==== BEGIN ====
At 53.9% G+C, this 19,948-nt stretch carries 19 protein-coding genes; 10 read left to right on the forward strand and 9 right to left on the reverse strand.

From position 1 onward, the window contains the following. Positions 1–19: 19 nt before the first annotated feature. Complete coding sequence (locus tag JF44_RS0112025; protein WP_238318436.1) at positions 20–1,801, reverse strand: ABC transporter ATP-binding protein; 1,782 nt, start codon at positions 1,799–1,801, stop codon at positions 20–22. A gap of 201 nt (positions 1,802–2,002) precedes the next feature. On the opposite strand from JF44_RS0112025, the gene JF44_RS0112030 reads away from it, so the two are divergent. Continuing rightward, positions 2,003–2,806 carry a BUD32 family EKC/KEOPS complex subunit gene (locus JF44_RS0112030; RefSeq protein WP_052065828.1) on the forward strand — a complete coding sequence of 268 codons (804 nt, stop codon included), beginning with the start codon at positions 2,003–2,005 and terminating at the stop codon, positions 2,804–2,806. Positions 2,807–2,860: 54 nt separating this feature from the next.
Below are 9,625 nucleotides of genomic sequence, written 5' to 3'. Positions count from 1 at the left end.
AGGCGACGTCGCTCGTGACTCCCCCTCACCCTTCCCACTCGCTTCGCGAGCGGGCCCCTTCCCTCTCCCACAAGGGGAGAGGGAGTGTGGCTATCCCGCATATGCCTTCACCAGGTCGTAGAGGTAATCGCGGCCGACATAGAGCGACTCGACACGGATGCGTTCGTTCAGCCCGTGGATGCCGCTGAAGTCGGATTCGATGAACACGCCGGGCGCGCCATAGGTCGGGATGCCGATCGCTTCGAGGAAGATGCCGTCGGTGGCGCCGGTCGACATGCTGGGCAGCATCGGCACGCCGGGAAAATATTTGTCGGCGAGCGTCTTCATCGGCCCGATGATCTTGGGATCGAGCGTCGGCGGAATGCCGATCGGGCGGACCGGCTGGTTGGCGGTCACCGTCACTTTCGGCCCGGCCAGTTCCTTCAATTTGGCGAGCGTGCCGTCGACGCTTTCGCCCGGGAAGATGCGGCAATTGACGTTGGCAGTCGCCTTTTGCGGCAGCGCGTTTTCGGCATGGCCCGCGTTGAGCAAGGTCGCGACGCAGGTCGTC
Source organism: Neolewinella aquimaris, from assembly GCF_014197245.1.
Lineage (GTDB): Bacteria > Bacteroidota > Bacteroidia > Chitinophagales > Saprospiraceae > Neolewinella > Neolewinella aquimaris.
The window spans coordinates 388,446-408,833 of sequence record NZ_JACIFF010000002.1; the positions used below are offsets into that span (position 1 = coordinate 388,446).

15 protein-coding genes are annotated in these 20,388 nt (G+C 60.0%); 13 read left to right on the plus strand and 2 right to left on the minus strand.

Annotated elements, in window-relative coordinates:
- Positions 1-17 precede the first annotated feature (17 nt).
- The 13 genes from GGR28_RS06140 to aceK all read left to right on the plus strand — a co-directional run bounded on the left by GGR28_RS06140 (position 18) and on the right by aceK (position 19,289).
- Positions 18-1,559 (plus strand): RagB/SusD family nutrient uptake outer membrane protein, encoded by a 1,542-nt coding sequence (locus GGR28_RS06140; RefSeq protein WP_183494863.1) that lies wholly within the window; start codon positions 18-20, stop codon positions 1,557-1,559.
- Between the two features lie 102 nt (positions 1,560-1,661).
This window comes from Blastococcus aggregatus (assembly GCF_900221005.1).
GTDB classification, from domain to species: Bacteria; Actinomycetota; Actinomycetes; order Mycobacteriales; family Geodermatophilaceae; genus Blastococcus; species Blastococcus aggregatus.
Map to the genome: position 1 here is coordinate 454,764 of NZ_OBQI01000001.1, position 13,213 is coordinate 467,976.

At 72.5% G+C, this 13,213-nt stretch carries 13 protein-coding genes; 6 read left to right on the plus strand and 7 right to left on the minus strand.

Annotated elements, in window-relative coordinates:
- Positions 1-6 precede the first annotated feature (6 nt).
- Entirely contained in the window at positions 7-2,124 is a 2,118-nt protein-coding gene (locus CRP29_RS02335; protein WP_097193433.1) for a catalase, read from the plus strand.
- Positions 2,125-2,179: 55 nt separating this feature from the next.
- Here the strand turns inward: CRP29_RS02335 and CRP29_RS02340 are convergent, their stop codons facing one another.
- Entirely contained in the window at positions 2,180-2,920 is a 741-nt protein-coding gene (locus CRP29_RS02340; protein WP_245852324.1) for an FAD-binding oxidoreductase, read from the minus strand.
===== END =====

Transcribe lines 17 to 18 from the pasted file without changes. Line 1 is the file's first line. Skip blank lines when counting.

At 72.5% G+C, this 13,213-nt stretch carries 13 protein-coding genes; 6 read left to right on the plus strand and 7 right to left on the minus strand.

Annotated elements, in window-relative coordinates: